Movie ReviewsBlack Butterfly – A Slow, Poorly-Executed Thriller (Early Review)

Keith NoakesJune 25, 2017

Again with another film I didn’t know anything about. This one is full of actors that I haven’t seen that much lately.

Synopsis: Outside a mountain town grappling with a series of abductions and murders, Paul, a reclusive writer, struggles to start what he hopes will be a career-saving screenplay. After a tense encounter at a diner with a drifter named Jack, Paul offers Jack a place to stay – and soon the edgy, demanding Jack muscles his way into Paul’s work. As a storm cuts off power to the isolated cabin, the two men begin a jagged game of one-upmanship that will bring at least one tale to an end. (VVS Films)

Starring: Antonio Banderas, Jonathan Rhys Meyers, and Piper Perabo

Writers: Justin Stanley and Marc Frydman

Director: Brian Goodman

Rating: R

Running Time: 93mins


The story was not overly original until it gets going but it sure does take a long time to get going and with a running time of just over 90 minutes, that’s not necessarily a good thing. The fact that it wasn’t original kind of took the fun out of it which made things a little boring to watch. The story was about a solitary writer named Paul (Banderas) who brings in a mysterious drifter named Jack (Rhys Meyers). Paul felt indebted to Jack for saving him from a traitorous encounter at a diner.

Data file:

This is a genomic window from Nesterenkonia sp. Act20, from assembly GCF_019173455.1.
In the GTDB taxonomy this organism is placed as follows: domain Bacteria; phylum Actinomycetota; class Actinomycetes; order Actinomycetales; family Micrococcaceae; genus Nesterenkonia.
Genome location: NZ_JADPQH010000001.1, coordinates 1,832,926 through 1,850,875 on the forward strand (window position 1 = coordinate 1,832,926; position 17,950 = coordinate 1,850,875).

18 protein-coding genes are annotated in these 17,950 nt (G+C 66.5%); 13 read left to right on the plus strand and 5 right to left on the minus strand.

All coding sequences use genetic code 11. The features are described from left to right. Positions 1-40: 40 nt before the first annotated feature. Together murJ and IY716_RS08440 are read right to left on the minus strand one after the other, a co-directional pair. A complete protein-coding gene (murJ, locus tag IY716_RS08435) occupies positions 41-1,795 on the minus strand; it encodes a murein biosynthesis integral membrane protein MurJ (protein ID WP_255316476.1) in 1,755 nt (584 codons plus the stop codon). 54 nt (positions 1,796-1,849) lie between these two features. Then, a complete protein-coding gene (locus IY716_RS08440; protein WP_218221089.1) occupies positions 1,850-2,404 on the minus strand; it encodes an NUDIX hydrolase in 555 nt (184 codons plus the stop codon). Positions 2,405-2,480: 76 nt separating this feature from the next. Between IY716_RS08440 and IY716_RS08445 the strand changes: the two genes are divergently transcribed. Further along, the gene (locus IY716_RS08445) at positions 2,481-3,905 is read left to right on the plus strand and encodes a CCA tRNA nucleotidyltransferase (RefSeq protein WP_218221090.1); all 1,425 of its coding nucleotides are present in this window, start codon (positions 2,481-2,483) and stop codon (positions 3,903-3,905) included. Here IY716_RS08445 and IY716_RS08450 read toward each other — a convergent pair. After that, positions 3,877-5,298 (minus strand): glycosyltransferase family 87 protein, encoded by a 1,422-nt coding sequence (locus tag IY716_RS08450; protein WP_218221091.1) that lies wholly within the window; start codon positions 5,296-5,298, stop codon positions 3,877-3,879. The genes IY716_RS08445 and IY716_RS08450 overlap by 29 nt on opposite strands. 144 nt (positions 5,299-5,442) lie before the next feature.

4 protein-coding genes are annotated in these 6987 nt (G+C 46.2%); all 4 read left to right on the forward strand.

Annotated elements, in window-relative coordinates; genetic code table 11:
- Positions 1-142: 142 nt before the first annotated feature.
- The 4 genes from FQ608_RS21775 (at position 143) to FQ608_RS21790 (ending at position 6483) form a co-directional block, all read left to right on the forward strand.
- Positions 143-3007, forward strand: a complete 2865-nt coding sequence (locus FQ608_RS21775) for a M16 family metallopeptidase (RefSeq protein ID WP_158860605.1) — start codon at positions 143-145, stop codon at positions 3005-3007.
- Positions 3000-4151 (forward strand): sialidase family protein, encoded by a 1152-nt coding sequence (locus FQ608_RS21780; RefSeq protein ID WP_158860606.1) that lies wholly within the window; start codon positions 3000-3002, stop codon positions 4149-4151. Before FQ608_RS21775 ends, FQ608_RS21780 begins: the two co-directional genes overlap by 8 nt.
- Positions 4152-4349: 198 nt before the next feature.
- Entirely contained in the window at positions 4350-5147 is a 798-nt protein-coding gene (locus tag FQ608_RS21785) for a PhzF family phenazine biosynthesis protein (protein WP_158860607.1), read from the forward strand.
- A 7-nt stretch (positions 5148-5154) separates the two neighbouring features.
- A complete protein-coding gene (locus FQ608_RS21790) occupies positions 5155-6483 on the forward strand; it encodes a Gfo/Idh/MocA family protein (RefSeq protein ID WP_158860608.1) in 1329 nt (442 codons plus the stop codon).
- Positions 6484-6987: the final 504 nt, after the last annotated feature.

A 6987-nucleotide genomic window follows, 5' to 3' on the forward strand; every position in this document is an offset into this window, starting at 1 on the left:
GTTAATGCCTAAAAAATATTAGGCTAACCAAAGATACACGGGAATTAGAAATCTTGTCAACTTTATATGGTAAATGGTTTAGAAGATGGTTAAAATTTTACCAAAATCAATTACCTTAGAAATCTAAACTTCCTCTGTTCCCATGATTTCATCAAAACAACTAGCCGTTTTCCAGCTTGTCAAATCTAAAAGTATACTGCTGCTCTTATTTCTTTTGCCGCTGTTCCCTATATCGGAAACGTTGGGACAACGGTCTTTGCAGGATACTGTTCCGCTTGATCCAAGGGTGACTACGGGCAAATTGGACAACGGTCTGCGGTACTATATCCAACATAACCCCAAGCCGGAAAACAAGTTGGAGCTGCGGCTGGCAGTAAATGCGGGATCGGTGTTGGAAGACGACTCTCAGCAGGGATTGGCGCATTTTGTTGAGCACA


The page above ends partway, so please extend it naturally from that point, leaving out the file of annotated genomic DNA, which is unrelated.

The film started with a woman who appeared to have been abducted and never went back to it thus setting the stage for the rest of the story. Jack was mysterious and the opening scene seemingly implied this but Paul kept overlooking this because of the debt he felt he had to pay. Jack perhaps took advantage of this and over time, their relationship became more contentious. We all knew the truth so it was just a matter of waiting for an inevitable conclusion one way or another.

To Jack, it was all about helping Paul write a great story and he eventually became obsessed with this. Jack’s true nature barely surfaced but once it did, it didn’t really go anywhere so once he truly became unhinged, it didn’t feel earned and made his character more one-dimensional and Paul’s inability to effectively fight back made it even more so. It looked like it tried to be suspenseful with the back and forth game between Paul and Jack, however, this did not work as good as it probably should have.

The course of the story was predictable until we got to the ending of the story. The ending may have been clear, knowing this, the film decided to throw a few twists at us by the end. Without giving anything away, the first twist came off as contrived and convenient while almost undoing everything that had happened up to that point and the evidence for the second twist was there but it ultimately didn’t work as well either, looking at the events leading up to it.

The acting was okay although this was mostly due to the writing than anything else. Banderas as Paul was a serviceable protagonist but he was no match for Jack with the writing saving him before it was too late. As mentioned, Jack was a one-dimensional character and Rhys Meyers acted as such which made it come off as overacting when playing off of Paul. If there was more of a balance between the characters, the whole story would have been more compelling to watch.

Overall, this was a decent thriller that tried to do something different but failed in its execution. The story was slow to get going and the lack of a proper buildup and character development made it more of a chore to watch and not even decent performances could save it.

Score: 5.5/10

*Black Butterfly will be available on Blu-Ray, DVD, VOD, and Digital on Tuesday, June 27th*

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